Clare Delmar

Which is such a shame. If we could square the circle, because, as you said, it potentially plugs a financial shortfall. But also, as we’ve seen during the pandemic, when clinical trials themselves are being compromised, data has become the way we actually do our studies and look at how we actually will advance various problems in health care. I mean, so you’ve got this resource, but somehow it’s kind of stuck.

Jeff Foster

Yes, I totally agree. And the bigger issues around this are that firstly data in the NHS is not linked. So, for example, patients always imagine that the hospital guys can see what we write in our electronic notes, which they can’t. And the hospital also imagine that the district nurses can see what I write in the notes, but they can’t. And this kind of separated piles of data, the amount of information out there is just unbelievable. And if it was more readily available, the difficulty behind research would be surmounted so much more easily.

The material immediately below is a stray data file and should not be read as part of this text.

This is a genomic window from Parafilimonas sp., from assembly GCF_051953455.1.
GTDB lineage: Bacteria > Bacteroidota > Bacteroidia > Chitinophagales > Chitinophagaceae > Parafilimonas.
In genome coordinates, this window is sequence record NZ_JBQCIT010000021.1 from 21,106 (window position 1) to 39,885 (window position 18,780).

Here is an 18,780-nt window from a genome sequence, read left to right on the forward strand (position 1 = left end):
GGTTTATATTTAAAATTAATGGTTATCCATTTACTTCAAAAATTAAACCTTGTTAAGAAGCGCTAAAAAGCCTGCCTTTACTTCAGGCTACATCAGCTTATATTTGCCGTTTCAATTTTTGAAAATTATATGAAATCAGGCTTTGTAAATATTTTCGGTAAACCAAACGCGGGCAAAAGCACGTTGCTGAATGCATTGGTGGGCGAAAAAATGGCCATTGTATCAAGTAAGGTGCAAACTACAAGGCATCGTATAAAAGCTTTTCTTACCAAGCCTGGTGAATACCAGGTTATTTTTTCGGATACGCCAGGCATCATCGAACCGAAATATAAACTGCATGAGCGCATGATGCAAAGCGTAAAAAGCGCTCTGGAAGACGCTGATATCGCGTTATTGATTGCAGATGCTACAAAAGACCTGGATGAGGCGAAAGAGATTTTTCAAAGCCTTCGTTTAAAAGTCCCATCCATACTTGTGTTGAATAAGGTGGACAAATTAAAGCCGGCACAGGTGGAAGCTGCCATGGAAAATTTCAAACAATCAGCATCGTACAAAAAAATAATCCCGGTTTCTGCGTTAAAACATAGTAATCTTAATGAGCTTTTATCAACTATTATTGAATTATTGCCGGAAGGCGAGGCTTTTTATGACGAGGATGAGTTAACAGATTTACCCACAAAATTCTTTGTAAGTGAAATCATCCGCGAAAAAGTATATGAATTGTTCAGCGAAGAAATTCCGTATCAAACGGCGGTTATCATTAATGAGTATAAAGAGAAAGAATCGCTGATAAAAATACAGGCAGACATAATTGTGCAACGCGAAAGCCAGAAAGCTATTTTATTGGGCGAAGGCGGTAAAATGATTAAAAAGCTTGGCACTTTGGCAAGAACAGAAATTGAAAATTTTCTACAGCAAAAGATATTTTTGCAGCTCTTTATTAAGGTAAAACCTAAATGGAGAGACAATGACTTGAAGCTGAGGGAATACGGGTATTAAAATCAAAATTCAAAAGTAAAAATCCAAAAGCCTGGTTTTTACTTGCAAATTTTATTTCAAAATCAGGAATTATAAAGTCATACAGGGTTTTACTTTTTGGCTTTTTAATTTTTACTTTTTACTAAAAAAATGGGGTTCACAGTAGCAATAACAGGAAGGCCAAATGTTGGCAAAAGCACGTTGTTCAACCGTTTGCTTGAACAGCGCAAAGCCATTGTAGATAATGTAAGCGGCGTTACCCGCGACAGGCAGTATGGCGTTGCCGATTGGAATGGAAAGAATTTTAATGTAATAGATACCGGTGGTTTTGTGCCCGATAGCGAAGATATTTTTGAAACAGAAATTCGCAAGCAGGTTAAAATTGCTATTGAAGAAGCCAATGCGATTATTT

Clare Delmar

Well, again, this is something that’s going to, I think, plough on and on. And I guess at the end of the summer, we’ll see what kind of decision gets made on that. So just to close out, pull this back down to the patient level, so to speak, and that Times article that I referenced earlier was quite popular. And I’m really interested to hear what you have to say about how you would advise men, you know, at certain benchmarks, 40, 50, 60, and what the top thing is they could do in managing their prostate health.

Jeff Foster